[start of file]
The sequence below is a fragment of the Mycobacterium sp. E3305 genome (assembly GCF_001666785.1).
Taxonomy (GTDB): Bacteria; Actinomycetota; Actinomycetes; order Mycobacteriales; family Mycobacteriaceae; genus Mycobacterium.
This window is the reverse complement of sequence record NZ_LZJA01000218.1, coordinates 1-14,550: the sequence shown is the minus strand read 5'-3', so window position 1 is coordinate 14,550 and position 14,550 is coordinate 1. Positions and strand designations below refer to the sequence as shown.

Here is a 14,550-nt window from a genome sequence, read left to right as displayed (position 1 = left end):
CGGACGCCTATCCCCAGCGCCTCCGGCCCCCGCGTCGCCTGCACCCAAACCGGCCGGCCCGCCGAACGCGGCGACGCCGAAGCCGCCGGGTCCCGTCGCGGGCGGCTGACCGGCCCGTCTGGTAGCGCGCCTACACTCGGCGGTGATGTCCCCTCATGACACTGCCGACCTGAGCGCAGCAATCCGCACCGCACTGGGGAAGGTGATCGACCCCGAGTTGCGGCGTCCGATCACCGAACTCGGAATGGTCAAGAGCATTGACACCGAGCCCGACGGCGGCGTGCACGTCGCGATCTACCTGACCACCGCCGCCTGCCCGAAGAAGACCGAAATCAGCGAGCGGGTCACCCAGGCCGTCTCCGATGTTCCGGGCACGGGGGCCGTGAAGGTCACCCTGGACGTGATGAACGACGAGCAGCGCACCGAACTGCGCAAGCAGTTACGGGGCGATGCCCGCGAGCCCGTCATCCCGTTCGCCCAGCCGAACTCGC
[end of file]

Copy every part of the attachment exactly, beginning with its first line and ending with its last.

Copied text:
The sequence below is a fragment of the Mycobacterium sp. E3305 genome (assembly GCF_001666785.1).
Taxonomy (GTDB): Bacteria; Actinomycetota; Actinomycetes; order Mycobacteriales; family Mycobacteriaceae; genus Mycobacterium.
This window is the reverse complement of sequence record NZ_LZJA01000218.1, coordinates 1-14,550: the sequence shown is the minus strand read 5'-3', so window position 1 is coordinate 14,550 and position 14,550 is coordinate 1. Positions and strand designations below refer to the sequence as shown.

Here is a 14,550-nt window from a genome sequence, read left to right as displayed (position 1 = left end):
CGGACGCCTATCCCCAGCGCCTCCGGCCCCCGCGTCGCCTGCACCCAAACCGGCCGGCCCGCCGAACGCGGCGACGCCGAAGCCGCCGGGTCCCGTCGCGGGCGGCTGACCGGCCCGTCTGGTAGCGCGCCTACACTCGGCGGTGATGTCCCCTCATGACACTGCCGACCTGAGCGCAGCAATCCGCACCGCACTGGGGAAGGTGATCGACCCCGAGTTGCGGCGTCCGATCACCGAACTCGGAATGGTCAAGAGCATTGACACCGAGCCCGACGGCGGCGTGCACGTCGCGATCTACCTGACCACCGCCGCCTGCCCGAAGAAGACCGAAATCAGCGAGCGGGTCACCCAGGCCGTCTCCGATGTTCCGGGCACGGGGGCCGTGAAGGTCACCCTGGACGTGATGAACGACGAGCAGCGCACCGAACTGCGCAAGCAGTTACGGGGCGATGCCCGCGAGCCCGTCATCCCGTTCGCCCAGCCGAACTCGC